• The “official industry figures” will show that the music business is growing, but these numbers will be highly misleading. A huge portion of “music profits” will actually go to tech companies (Apple, Google, etc.), who have no interest in reinvesting this cash into the music ecosystem. For example, Spotify will take the cash flow generated by music and use it to acquire rights to podcasts, etc.—and, in general, the music culture will be starved of funds because it now must pay the bills for other businesses. (The crystal ball tells me that Spotify’s biggest dream is getting into video and competing with Netflix and YouTube, using songs to pay the costs of achieving this—but that can’t be true, can it? They would have to burn through billions of dollars to play in those big leagues, and there’s not enough cash left in music to cover those expenses. Only ego, not logic, would push them in that direction, no?) In any event, the same numbers that will be publicized as signs of the music industry’s health will actually indicate the growing scope of the cash and talent drains on the creative/artistic side of the business.

  • All the innovations in music tech will come from outside of the legacy music industry. So major decisions about distribution, publicity, curation, presentation, etc. will be determined by Silicon Valley and its offshoots. These huge global corporations—literally the largest businesses in the history of the world—are unlikely to be motivated by artistic or philanthropic aspirations in their initiatives. However, they could have a major positive impact on the culture if they wanted to, given the enormous resources at their disposal. Hence the musical tastes of the CEOs of Apple, Google, etc. may end up having a surprisingly large impact on how things play out.

  • Record labels will increasingly pursue a bare-bones, low investment approach. A few execs will be able to maintain lavish lifestyles even in a declining industry, but there won’t be much cash for those at lower levels in the organization. Most people working in the music business will be poorly paid, with few opportunities for advancement. New openings at the top will typically go to family members and close friends of the old school bosses—making nepotism the one record business tradition that will survive no matter what.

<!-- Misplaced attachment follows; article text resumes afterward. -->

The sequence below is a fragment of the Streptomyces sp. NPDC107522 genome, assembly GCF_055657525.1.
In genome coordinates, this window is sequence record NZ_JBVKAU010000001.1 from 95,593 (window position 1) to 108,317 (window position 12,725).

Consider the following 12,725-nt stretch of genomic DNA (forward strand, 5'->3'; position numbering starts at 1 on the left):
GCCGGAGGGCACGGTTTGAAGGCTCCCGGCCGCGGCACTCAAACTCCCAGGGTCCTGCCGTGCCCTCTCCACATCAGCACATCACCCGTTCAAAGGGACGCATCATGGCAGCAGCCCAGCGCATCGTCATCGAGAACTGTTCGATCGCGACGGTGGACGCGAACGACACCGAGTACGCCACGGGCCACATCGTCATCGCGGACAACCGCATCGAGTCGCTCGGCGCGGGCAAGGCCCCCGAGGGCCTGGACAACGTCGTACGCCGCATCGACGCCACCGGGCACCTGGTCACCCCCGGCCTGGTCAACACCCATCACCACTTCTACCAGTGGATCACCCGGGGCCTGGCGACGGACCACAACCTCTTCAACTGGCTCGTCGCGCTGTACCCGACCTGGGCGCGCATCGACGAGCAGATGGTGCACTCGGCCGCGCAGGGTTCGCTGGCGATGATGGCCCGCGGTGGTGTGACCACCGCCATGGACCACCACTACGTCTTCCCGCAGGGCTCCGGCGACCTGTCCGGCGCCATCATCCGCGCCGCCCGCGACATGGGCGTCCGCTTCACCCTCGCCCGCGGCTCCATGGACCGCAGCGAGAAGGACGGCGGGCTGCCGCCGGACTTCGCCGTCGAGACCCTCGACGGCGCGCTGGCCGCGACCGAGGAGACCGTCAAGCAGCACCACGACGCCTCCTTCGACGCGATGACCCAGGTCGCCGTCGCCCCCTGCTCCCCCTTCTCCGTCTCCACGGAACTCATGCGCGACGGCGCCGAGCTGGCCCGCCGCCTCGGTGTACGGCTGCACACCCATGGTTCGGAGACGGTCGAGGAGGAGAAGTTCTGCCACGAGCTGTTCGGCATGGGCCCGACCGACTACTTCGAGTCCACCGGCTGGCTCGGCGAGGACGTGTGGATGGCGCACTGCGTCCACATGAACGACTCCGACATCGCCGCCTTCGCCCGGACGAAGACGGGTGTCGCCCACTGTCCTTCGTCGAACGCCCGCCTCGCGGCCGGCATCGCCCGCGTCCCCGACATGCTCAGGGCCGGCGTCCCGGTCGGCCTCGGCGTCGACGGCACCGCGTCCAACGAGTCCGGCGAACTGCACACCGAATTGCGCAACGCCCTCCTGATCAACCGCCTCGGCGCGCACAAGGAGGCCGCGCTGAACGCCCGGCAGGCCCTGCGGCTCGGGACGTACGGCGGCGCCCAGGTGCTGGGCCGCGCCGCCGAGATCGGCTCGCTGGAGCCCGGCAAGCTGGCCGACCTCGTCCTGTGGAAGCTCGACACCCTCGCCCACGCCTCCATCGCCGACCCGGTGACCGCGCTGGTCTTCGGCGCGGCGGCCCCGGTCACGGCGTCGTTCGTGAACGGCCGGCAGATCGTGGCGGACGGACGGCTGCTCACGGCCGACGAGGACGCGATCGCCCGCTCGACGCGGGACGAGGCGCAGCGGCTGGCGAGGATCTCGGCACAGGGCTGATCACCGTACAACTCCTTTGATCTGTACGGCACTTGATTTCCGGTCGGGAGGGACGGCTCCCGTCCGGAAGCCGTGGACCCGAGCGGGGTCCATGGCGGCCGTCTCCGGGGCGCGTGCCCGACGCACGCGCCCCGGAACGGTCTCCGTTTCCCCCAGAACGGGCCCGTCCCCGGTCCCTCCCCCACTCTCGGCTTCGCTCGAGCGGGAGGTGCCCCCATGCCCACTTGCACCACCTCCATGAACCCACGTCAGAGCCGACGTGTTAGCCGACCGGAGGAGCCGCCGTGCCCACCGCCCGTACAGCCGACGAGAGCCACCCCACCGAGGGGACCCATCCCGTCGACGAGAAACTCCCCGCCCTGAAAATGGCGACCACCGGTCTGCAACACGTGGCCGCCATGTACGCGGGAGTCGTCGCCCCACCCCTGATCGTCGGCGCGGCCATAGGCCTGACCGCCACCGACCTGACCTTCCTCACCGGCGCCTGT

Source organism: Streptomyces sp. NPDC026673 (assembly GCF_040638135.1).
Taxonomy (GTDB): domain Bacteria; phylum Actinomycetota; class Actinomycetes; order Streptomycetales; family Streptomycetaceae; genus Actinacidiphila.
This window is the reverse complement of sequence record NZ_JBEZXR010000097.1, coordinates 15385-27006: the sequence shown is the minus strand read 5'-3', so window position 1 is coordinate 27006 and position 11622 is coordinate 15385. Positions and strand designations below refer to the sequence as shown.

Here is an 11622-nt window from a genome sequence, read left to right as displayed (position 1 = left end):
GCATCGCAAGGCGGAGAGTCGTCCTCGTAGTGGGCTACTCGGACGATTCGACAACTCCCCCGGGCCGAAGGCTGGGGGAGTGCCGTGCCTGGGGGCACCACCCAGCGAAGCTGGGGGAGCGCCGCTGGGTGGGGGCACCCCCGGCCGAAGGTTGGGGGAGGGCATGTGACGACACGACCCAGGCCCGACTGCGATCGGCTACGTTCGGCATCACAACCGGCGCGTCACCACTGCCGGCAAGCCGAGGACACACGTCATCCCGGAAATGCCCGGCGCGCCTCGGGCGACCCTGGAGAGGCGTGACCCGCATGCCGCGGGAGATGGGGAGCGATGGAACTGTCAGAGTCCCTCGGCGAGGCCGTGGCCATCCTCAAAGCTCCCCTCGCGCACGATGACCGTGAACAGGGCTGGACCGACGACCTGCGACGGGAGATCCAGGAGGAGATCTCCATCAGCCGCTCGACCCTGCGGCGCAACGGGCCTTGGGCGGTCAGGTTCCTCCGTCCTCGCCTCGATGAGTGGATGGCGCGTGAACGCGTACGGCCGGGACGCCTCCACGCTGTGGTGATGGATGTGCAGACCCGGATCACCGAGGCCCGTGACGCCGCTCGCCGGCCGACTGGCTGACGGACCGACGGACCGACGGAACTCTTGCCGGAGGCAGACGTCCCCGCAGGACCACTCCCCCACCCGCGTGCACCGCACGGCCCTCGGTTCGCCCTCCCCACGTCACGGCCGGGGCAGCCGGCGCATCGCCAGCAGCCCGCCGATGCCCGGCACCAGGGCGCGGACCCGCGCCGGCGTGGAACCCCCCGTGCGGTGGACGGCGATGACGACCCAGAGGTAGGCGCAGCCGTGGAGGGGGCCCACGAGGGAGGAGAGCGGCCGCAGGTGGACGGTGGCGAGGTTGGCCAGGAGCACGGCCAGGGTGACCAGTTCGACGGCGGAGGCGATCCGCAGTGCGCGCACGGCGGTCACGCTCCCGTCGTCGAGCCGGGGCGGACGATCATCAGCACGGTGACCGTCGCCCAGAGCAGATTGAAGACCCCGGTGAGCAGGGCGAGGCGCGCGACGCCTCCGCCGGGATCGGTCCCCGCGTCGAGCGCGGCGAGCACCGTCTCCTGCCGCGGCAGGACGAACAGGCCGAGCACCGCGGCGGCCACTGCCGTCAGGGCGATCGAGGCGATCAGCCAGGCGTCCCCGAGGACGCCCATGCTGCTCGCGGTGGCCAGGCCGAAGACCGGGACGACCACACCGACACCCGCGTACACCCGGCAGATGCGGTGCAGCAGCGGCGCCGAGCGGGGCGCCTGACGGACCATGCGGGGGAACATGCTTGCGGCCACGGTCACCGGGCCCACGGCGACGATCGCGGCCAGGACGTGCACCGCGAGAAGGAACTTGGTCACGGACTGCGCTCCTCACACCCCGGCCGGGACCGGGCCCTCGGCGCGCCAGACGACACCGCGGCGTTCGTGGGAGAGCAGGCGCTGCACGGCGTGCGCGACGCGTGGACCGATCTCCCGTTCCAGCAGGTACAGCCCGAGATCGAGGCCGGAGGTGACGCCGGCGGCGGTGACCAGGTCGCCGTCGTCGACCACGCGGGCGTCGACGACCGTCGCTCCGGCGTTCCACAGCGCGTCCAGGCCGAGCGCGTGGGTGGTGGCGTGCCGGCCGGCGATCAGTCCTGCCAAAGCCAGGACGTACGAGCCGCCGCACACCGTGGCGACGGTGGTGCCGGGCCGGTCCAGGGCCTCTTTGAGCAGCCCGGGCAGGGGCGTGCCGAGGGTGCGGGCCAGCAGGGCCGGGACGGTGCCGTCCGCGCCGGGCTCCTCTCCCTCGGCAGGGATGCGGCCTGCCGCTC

• But the greatest dream of the music execs will be. . . to get out the music business. They will try to sell NFTs or promote audiobooks or finance biopics or sell music-themed apparel or open music-themed casinos, etc., etc.. And who can blame them? After collapsing the economics of the record business, they clearly need a new field to destroy.

  • Ouch! That was painful. I want to smash this crystal ball, and buy a new one. Or maybe I need to consult my horoscope instead, or study the entrails of birds. There has to be a better way of predicting the future. Because, even though we all like to be right, this is one case where I’d much prefer to be wrong.

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    3 days ago
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    Stop Calling Everything AI, Machine-Learning Pioneer Says

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    THE INSTITUTE Artificial-intelligence systems are nowhere near advanced enough to replace humans in many tasks involving reasoning, real-world knowledge, and social interaction. They are showing human-level competence in low-level pattern recognition skills, but at the cognitive level they are merely imitating human intelligence, not engaging deeply and creatively, says Michael I. Jordan, a leading researcher in AI and machine learning. Jordan is a professor in the department of electrical engineering and computer science, and the department of statistics, at the University of California, Berkeley.

    He notes that the imitation of human thinking is not the sole goal of machine learning—the engineering field that underlies recent progress in AI—or even the best goal. Instead, machine learning can serve to augment human intelligence, via painstaking analysis of large data sets in much the way that a search engine augments human knowledge by organizing the Web. Machine learning also can provide new services to humans in domains such as health care, commerce, and transportation, by bringing together information found in multiple data sets, finding patterns, and proposing new courses of action.